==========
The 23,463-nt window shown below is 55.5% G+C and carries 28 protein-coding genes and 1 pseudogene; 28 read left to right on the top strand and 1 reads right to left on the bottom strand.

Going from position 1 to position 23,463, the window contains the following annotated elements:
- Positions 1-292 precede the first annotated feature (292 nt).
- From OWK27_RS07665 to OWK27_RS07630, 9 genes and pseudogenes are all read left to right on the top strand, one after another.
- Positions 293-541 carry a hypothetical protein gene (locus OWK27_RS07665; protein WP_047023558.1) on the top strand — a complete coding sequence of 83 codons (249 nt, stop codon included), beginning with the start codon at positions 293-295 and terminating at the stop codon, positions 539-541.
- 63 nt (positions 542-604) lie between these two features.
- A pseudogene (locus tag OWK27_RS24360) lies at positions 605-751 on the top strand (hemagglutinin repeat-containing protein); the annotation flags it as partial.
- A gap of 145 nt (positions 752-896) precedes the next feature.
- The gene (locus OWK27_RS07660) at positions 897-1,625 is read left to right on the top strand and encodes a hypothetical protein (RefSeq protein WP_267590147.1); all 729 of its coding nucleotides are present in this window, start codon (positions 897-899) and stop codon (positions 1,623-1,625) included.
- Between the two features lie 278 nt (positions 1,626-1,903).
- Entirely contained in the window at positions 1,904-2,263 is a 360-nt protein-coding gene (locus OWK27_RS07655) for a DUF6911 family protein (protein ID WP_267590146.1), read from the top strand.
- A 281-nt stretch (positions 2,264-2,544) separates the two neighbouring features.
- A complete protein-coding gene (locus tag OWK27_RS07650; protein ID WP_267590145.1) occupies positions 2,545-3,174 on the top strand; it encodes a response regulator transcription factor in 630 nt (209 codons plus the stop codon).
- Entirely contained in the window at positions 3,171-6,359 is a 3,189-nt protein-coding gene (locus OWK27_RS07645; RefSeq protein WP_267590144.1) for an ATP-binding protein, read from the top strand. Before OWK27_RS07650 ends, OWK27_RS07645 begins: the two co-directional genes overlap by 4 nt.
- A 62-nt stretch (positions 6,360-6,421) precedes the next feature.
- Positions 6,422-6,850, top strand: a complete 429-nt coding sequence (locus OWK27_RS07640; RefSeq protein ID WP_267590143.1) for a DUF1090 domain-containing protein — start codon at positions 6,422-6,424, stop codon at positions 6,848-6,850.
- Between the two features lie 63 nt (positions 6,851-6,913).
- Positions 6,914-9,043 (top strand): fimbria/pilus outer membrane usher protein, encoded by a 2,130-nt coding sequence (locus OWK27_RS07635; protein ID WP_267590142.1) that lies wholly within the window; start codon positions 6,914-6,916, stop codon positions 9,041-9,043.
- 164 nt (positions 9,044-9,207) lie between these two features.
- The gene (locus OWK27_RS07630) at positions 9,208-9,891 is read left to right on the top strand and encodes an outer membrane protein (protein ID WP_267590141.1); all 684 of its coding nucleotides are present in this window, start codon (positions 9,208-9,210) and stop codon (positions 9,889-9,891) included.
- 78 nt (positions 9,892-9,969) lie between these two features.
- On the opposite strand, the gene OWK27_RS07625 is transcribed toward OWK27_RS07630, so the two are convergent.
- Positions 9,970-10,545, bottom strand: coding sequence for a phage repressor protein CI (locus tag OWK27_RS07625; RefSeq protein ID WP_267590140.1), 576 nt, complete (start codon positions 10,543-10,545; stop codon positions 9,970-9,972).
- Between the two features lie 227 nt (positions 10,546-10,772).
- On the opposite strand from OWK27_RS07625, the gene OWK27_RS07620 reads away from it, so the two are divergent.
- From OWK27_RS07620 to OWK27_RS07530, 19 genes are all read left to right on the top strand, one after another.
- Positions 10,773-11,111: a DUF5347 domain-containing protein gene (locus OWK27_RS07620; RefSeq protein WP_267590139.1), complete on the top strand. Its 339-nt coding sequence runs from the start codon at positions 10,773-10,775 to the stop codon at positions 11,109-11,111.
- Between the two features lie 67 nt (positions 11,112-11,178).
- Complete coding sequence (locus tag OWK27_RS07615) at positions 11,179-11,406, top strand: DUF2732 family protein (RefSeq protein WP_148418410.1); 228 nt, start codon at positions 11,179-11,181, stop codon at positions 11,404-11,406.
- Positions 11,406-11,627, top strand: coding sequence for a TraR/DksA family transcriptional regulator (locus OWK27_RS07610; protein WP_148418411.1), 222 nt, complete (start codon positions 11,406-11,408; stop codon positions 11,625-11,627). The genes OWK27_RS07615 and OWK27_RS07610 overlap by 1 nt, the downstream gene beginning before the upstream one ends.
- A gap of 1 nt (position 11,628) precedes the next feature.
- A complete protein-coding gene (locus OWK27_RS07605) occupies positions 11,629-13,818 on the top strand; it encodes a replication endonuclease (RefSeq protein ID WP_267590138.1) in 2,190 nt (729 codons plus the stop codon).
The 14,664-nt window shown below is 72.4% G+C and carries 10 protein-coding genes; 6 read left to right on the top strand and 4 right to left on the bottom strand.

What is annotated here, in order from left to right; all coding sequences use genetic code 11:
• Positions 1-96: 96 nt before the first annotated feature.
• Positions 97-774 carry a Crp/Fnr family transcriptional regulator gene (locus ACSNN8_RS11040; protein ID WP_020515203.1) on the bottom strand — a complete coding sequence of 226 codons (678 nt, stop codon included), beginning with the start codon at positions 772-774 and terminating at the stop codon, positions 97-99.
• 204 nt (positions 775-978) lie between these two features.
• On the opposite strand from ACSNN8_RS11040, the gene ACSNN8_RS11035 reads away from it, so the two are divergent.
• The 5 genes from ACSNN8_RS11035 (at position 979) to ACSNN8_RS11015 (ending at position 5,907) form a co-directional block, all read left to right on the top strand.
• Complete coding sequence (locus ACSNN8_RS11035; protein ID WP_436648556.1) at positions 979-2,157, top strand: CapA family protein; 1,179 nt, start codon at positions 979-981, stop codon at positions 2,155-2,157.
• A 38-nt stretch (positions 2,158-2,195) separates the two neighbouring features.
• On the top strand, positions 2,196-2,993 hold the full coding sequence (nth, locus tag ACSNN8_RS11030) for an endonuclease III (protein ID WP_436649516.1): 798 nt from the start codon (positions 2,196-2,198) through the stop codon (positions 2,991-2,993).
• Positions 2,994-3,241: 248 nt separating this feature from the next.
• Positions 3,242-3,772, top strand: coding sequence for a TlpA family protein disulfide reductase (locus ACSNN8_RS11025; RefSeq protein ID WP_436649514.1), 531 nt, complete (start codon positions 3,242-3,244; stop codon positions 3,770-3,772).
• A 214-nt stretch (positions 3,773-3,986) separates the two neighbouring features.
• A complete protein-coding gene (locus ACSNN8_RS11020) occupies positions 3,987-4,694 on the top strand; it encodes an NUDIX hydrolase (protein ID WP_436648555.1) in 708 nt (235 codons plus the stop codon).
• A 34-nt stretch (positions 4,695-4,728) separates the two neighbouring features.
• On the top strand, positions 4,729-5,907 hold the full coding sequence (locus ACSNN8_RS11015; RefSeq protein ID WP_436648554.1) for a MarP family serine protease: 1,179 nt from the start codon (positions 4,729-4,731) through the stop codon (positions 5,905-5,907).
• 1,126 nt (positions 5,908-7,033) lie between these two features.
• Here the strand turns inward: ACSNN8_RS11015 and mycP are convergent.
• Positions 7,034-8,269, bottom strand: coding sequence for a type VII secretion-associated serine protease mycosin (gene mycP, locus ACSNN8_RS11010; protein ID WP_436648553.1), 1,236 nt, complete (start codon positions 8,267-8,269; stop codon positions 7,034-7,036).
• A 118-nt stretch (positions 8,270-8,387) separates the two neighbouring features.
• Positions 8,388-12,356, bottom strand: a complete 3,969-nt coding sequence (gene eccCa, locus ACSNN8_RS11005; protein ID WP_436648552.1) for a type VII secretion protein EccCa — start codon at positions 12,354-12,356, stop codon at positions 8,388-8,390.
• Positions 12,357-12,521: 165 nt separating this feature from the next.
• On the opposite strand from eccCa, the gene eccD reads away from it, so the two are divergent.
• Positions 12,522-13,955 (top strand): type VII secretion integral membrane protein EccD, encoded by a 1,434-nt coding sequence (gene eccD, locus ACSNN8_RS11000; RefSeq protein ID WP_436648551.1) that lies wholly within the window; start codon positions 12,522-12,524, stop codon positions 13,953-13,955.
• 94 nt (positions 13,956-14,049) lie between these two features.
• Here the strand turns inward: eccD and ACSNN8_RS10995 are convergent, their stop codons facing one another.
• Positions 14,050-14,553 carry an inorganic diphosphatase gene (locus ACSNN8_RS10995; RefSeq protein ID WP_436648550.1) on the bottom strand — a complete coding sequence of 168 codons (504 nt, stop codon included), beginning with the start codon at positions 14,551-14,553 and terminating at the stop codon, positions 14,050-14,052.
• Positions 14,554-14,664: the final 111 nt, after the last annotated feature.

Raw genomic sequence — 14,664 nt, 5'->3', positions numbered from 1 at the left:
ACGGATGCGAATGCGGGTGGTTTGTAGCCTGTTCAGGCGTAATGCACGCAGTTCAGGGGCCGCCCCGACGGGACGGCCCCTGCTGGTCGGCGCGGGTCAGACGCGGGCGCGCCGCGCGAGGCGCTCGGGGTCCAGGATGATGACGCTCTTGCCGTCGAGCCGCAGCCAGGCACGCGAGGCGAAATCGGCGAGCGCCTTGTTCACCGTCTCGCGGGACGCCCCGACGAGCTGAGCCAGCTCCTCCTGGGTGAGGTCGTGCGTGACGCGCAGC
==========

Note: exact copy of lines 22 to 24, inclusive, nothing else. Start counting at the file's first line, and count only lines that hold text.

- On the opposite strand, the gene OWK27_RS07625 is transcribed toward OWK27_RS07630, so the two are convergent.
- Positions 9,970-10,545, bottom strand: coding sequence for a phage repressor protein CI (locus tag OWK27_RS07625; RefSeq protein ID WP_267590140.1), 576 nt, complete (start codon positions 10,543-10,545; stop codon positions 9,970-9,972).
- Between the two features lie 227 nt (positions 10,546-10,772).